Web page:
The queues of vehicles at Cortalim and Agassaim, waiting to cross the River Zuari, are getting longer and the people’s patience is getting proportionately shorter. The possibility of the road from Kesarval to the Cortalim Circle getting shut for traffic and vehicles being diverted via a longer route for eight months is aggravating the frayed tempers that are being witnessed on this route. People are not looking for a diversion but for solutions to the interminable waits on either side of the Zuari river. When a five-minute drive from the base of the Kesarval hill to the Agasaim police station turns into a two-hour struggle accompanied by blowing horns and bumper-to-bumper traffic, you can’t expect that a proposed diversion through narrow roads will be readily accepted.
It has not, and going by the reactions of the people on social media, it will take some amount of convincing from the authorities for the people to accept this diversion. This is a major national highway leading all the way to Kanyakumari. It may not be used by large transport vehicles due to the instability of the existing bridge over the River Zuari at this same point. It is, however, the main conduit connecting North Goa to South Goa and closing this stretch of road for all traffic will lengthen the journey of thousands of daily commuters who travel from the North to the South or from the South to the North to earn their living. Has this been thought of? Obviously not and let’s look back at the history of the bridge.
On New Year’s Day of 2016, speaking to the people at the ceremony to lay the foundation stone for this bridge, the then Union Defence Minister Manohar Parrikar, now the Chief Minister of the State, had called upon the people to adopt a New Year resolution to have a positive attitude towards development projects in the State.Three years later, there appears to be a rather negative attitude towards the construction of this same bridge. Not to the bridge, as it is a requirement, but to the absence of vision at the planning stage to the possible problems that could be caused. Was the possibility of such a diversion thought of at that time? It is three years since the foundation stone was laid, and there has been ample time to think up possibilities to ensure the smooth flow of traffic. This obviously was not done.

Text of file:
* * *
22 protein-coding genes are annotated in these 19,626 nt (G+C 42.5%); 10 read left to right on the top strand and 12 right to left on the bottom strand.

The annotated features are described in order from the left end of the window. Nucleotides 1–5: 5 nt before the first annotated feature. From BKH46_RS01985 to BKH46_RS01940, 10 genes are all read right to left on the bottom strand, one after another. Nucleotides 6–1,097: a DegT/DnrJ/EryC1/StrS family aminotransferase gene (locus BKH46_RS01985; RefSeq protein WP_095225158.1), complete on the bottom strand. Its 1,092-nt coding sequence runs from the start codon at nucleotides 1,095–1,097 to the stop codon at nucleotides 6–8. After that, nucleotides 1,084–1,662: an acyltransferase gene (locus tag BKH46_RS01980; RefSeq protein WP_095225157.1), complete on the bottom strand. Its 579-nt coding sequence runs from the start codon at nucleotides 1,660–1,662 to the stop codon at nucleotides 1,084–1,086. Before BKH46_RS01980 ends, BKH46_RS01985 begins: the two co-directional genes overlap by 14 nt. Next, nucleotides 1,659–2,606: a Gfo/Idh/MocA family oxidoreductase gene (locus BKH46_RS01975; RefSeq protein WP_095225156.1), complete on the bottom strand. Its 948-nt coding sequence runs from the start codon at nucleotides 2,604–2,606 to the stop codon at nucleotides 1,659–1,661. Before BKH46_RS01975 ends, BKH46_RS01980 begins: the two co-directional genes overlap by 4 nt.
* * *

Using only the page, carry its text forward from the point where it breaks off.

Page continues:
For that matter, before suggesting a diversion of the traffic via Vasco that will lead to an additional 18-kilometre drive, did the construction company consider the possibility of a service road to divert traffic and allow construction to continue simultaneously? The third bridge over the Mandovi is also under construction, but there was no major diversion necessitated. Yes, there were traffic jams and long delays, but the traffic flowed by and the construction process continued side-by-side. Why can’t such an arrangement be worked out at Cortalim? It will not require any great engineering genius to suggest a solution to this problem, that is nothing but a minor irritant that has been converted into a major issue by not addressing it in the first place.
Until then, can there also be a solution found to the current traffic jams on either side of the bridge? Vehicles are queuing up, and the absence of traffic policemen on the route leads to vehicles driving on the road shoulders in attempts to reach the front and causing additional snarls leading to further delays that can be avoided if every vehicle follows the other. Just this will ease the chaotic situation to a large extent. Give the people solutions, not diversions, should be the motto of this administration.